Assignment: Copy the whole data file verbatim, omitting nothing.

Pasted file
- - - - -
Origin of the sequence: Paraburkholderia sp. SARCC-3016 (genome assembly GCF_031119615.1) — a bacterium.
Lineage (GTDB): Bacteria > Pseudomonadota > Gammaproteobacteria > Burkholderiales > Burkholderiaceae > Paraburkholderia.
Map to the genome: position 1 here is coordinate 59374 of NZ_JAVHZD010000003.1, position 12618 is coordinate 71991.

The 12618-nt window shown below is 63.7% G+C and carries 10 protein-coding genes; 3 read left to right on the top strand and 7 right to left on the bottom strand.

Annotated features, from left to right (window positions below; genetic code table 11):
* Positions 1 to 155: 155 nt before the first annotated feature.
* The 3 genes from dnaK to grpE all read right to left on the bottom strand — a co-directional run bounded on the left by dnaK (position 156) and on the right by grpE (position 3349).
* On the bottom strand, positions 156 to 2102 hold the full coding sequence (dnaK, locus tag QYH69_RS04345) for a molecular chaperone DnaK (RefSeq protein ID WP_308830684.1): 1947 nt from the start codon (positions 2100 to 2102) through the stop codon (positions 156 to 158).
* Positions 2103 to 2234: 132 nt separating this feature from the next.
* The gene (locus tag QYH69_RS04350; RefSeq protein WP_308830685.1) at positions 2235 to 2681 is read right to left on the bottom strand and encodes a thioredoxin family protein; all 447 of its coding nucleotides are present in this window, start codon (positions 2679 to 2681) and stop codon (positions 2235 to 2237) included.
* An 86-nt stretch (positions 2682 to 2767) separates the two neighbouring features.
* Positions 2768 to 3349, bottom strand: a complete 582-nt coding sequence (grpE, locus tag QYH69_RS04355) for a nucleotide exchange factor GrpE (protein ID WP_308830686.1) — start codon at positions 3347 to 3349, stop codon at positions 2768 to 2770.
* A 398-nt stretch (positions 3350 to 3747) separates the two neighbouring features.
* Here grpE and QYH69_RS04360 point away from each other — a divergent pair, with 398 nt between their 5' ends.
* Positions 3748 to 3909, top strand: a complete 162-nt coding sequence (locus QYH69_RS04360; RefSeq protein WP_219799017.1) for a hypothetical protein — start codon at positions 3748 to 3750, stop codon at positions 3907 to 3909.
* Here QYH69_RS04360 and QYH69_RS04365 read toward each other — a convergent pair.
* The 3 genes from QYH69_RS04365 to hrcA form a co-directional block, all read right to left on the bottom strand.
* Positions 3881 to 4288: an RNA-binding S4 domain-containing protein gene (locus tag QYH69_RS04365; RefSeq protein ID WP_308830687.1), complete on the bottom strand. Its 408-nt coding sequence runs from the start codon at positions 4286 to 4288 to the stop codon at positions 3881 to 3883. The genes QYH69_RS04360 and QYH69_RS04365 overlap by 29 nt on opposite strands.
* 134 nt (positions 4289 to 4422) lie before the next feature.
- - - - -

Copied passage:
Origin of the sequence: Paraburkholderia sp. SARCC-3016 (genome assembly GCF_031119615.1) — a bacterium.
Lineage (GTDB): Bacteria > Pseudomonadota > Gammaproteobacteria > Burkholderiales > Burkholderiaceae > Paraburkholderia.
Map to the genome: position 1 here is coordinate 59374 of NZ_JAVHZD010000003.1, position 12618 is coordinate 71991.

The 12618-nt window shown below is 63.7% G+C and carries 10 protein-coding genes; 3 read left to right on the top strand and 7 right to left on the bottom strand.

Annotated features, from left to right (window positions below; genetic code table 11):
* Positions 1 to 155: 155 nt before the first annotated feature.
* The 3 genes from dnaK to grpE all read right to left on the bottom strand — a co-directional run bounded on the left by dnaK (position 156) and on the right by grpE (position 3349).
* On the bottom strand, positions 156 to 2102 hold the full coding sequence (dnaK, locus tag QYH69_RS04345) for a molecular chaperone DnaK (RefSeq protein ID WP_308830684.1): 1947 nt from the start codon (positions 2100 to 2102) through the stop codon (positions 156 to 158).
* Positions 2103 to 2234: 132 nt separating this feature from the next.
* The gene (locus tag QYH69_RS04350; RefSeq protein WP_308830685.1) at positions 2235 to 2681 is read right to left on the bottom strand and encodes a thioredoxin family protein; all 447 of its coding nucleotides are present in this window, start codon (positions 2679 to 2681) and stop codon (positions 2235 to 2237) included.
* An 86-nt stretch (positions 2682 to 2767) separates the two neighbouring features.
* Positions 2768 to 3349, bottom strand: a complete 582-nt coding sequence (grpE, locus tag QYH69_RS04355) for a nucleotide exchange factor GrpE (protein ID WP_308830686.1) — start codon at positions 3347 to 3349, stop codon at positions 2768 to 2770.
* A 398-nt stretch (positions 3350 to 3747) separates the two neighbouring features.
* Here grpE and QYH69_RS04360 point away from each other — a divergent pair, with 398 nt between their 5' ends.
* Positions 3748 to 3909, top strand: a complete 162-nt coding sequence (locus QYH69_RS04360; RefSeq protein WP_219799017.1) for a hypothetical protein — start codon at positions 3748 to 3750, stop codon at positions 3907 to 3909.
* Here QYH69_RS04360 and QYH69_RS04365 read toward each other — a convergent pair.
* The 3 genes from QYH69_RS04365 to hrcA form a co-directional block, all read right to left on the bottom strand.
* Positions 3881 to 4288: an RNA-binding S4 domain-containing protein gene (locus tag QYH69_RS04365; RefSeq protein ID WP_308830687.1), complete on the bottom strand. Its 408-nt coding sequence runs from the start codon at positions 4286 to 4288 to the stop codon at positions 3881 to 3883. The genes QYH69_RS04360 and QYH69_RS04365 overlap by 29 nt on opposite strands.
* 134 nt (positions 4289 to 4422) lie before the next feature.